People will always want more immersive ways to express themselves. So if you go back ten years ago on the internet, most of what people shared and consumed was text. Now a lot of it is photos. I think, going forward, a lot of it is going to be videos, getting richer and richer.
We used to write this down by saying, 'move fast and break things.' And the idea was, unless you are breaking some stuff you are not moving fast enough. I think there's probably something in that for other entrepreneurs to learn which is that making mistakes is okay. At the end of the day, the goal of building something is to build something, not to not make mistakes.
When I was in college, I remember thinking to myself, this internet thing is awesome because you can look up anything you want, you can read news, you can download music, you can watch movies, you can find information on Google, you can get reference material on Wikipedia, except the thing that is most important to humans, which is other people, was not there.
I actually do think you're seeing this trend towards organizations just caring more about their brand and engaging. And so I think Home Depot will want to humanize itself. I think that's a lot of why companies are starting blogs, are just giving more insight into what's going on with them.
Facebook is uniquely positioned to answer questions that people have, like, what sushi restaurants have my friends gone to in New York lately and liked? These are queries you could potentially do with Facebook that you couldn't do with anything else, we just have to do it.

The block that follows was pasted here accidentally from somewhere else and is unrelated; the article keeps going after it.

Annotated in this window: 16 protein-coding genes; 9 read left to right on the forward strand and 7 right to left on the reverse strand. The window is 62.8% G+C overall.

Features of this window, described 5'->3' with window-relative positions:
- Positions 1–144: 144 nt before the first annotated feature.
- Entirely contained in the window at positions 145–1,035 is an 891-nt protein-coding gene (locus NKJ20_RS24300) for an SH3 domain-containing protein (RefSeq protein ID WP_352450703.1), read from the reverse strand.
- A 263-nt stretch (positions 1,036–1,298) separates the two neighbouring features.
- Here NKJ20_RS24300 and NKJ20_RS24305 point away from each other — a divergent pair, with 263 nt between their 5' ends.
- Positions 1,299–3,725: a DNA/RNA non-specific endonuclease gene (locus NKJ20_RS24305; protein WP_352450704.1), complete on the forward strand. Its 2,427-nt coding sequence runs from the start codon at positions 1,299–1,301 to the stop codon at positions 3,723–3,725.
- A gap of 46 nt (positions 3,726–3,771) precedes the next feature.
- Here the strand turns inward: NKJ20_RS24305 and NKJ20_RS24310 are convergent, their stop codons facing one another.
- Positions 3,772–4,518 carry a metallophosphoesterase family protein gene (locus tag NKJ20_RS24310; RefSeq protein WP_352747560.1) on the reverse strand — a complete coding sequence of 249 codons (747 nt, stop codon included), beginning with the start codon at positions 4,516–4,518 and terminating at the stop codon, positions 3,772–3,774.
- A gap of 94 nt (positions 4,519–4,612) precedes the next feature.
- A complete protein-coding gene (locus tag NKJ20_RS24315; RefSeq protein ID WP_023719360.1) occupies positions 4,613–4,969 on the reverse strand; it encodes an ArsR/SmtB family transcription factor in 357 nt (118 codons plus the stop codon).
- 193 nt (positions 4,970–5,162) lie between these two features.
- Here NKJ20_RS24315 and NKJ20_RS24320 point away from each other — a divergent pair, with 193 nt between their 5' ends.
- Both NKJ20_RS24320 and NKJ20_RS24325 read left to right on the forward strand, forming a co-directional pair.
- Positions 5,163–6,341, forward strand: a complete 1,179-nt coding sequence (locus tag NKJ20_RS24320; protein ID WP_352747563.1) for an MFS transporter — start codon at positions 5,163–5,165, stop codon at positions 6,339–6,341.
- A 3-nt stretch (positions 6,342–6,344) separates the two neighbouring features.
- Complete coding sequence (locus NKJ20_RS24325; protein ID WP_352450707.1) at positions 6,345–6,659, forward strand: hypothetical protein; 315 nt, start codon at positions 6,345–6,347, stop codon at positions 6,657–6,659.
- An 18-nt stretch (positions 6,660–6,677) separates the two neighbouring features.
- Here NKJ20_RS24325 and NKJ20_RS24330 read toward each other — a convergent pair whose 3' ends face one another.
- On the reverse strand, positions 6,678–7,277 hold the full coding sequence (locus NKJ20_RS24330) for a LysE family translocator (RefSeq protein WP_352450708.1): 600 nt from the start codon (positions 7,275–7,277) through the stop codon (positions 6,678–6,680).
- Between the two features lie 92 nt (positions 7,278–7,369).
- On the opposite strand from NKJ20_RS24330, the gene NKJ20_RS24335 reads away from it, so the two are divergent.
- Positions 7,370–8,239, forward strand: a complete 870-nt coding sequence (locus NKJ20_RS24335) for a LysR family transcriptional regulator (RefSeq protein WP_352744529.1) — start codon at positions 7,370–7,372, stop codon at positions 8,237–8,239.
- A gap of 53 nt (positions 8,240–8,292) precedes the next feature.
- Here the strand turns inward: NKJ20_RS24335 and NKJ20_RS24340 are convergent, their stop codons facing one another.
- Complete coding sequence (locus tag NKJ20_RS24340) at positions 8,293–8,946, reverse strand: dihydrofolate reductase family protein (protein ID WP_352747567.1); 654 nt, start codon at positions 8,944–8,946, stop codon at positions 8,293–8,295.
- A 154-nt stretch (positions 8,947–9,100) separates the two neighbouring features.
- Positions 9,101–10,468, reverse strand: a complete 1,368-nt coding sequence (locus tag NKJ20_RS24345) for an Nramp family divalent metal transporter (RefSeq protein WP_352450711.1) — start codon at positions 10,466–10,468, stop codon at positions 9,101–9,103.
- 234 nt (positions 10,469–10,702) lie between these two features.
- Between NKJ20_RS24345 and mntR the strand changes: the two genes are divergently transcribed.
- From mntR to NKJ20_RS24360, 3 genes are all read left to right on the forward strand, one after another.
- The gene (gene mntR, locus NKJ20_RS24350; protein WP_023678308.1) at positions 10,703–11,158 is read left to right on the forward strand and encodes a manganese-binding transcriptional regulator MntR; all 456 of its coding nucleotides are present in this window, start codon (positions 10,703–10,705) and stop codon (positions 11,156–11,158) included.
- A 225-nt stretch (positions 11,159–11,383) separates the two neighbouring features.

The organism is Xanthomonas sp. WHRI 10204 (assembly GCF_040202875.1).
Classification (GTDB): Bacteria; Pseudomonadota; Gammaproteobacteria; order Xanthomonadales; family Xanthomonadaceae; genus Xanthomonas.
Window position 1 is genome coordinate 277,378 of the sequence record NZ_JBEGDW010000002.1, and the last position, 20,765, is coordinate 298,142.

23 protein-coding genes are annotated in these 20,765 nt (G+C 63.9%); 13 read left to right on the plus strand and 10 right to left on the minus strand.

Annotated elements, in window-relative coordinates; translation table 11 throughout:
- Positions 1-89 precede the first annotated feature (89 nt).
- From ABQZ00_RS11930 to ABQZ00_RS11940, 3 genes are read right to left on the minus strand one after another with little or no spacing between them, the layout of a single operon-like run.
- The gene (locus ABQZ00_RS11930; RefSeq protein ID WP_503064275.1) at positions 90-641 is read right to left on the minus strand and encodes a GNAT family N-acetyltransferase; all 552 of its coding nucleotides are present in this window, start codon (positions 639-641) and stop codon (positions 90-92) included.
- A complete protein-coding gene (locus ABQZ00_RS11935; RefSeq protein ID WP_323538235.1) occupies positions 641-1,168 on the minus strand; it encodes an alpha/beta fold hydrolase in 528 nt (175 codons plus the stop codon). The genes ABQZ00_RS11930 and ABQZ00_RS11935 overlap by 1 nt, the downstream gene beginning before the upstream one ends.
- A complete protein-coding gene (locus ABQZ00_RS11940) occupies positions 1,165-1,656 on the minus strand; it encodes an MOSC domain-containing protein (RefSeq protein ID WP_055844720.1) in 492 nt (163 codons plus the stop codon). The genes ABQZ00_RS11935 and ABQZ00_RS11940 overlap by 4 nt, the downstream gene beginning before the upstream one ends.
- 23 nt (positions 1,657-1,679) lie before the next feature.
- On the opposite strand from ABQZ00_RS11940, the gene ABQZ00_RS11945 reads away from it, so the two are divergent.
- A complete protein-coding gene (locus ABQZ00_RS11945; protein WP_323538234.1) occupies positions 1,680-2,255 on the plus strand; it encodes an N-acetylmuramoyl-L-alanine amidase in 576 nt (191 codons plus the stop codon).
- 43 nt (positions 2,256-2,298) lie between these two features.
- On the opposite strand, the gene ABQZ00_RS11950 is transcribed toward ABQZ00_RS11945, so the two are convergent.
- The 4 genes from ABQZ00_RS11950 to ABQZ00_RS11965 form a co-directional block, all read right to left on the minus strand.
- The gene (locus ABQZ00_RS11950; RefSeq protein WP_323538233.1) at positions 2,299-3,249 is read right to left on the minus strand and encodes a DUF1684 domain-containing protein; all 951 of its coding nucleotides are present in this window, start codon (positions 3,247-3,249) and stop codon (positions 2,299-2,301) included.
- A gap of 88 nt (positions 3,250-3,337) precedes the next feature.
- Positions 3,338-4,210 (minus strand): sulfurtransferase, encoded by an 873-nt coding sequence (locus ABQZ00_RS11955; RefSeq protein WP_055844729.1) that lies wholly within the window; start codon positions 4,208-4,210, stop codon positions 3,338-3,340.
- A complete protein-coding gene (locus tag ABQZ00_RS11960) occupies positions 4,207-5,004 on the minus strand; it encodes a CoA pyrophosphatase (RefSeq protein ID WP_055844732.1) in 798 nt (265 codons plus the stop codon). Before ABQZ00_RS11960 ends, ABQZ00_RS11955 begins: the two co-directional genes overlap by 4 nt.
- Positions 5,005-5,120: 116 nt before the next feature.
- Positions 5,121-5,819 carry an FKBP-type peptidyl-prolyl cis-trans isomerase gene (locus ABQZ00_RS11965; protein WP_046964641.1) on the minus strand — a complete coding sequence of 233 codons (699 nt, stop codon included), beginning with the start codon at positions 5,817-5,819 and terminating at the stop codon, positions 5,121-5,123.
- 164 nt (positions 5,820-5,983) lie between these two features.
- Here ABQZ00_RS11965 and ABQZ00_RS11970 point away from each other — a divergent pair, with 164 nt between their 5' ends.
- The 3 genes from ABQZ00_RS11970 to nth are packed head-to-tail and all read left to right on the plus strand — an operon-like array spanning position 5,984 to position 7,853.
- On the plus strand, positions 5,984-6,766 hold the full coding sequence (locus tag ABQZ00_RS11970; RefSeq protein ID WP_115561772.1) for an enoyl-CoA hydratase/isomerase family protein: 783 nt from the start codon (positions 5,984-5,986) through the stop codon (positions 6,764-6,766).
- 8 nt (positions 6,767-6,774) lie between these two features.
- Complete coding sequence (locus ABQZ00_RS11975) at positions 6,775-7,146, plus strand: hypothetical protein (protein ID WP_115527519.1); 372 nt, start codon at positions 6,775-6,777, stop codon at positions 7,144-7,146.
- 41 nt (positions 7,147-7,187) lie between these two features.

The world is changing so quickly, with mobile stuff and different platforms emerging, that I think it's more likely that the biggest competitor for Facebook is someone that we haven't heard of. What that means for us is that we should just really stay focused on what we're doing.
It used to be the case, like you'd switch jobs, and then maybe you wouldn't keep in touch with all the people that you knew from that old job, just because it was too hard. But one of the things that Facebook does is it makes it really easy to just stay in touch with all these people.
[Facebook] is shaping a broader web. If you look back for the past five or seven years, the story about social networking has really been about getting people connected... But if you look forward for the next five years, I think that the story people are going to remember five years from now isn't how this one site was built; it is how every single service that you use is now going to be better with your friends.
Today we can only hear the voices and witness the imaginations of one-third of the world's people. We are all being robbed of the creativity and potential of the two-thirds of the world not yet online. Tomorrow, if we succeed, the Internet will truly represent everyone.
I think there's confusion around what the point of social networks is. A lot of different companies characterized as social networks have different goals - some serve the function of business networking, some are media portals. What we're trying to do is just make it really efficient for people to communicate, get information and share information.
I mean, we've built a lot of products that we think are good, and will help people share photos and share videos and write messages to each other. But it's really all about how people are spreading Facebook around the world in all these different countries. And that's what's so amazing about the scale that it's at today.